Beau Johnson's Reviews > The World Is Flat: A Brief History of the Twenty-first Century

The World Is Flat by Thomas L. Friedman
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Sep 06, 09

bookshelves: my-favorite-books, journalism, history
Read in July, 2006

I'm not sure how this book escapes any high school political or economic class. It should a-b-s-o-l-u-t-e-l-y be required reading for any high school or college student. Period. It is the best descriptor of the world we live in. Although I'm sure Friedman is politically biased, it's leanings are far more subtle than anything that comes from the media - and far more interesting.

Friedman tells the story of ten things that demonstrate how our world is smaller and flatter. He acknowledges the world we live in, and challenges us to rise to the occasion. This is not an, "America is bad because it's rich" book but one that says, "stop doing what worked 30 years ago, because it's not 30 years ago anymore."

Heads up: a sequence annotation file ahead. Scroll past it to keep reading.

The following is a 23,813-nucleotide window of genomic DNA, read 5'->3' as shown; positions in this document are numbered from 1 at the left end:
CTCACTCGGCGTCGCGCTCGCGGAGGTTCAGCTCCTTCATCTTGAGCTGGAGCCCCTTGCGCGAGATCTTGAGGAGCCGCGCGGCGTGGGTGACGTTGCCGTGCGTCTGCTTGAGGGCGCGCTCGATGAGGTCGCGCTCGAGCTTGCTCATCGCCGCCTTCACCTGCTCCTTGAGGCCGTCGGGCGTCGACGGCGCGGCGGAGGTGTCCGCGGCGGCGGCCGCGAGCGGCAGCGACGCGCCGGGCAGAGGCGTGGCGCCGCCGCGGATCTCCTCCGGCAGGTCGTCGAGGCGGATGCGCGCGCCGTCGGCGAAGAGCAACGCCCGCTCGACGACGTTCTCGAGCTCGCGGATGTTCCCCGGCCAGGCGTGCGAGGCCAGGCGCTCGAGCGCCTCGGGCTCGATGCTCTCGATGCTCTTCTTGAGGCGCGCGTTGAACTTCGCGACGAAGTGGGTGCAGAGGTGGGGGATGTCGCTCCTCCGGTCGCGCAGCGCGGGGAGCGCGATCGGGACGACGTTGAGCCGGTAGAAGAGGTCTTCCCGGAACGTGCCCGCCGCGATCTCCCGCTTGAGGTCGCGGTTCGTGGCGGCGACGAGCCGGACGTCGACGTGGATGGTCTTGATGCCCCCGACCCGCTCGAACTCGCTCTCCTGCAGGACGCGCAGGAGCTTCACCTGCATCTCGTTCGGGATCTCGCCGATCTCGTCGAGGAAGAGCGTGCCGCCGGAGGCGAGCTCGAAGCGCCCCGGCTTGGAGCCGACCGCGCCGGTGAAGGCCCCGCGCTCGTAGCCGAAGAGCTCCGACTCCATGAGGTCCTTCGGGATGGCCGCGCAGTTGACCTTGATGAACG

We are faced with the greatest opportunity since the great depression. How will we respond?

A challenging quote (p. 252):

"As you sort out and weigh your multiple identities...you have to decide: Do you prefer the Wal-Mart approach or the Costco approach? This is going to be an important issue in the flat world: Just how flat do you want corporations to be when you factor in all your different identities?"
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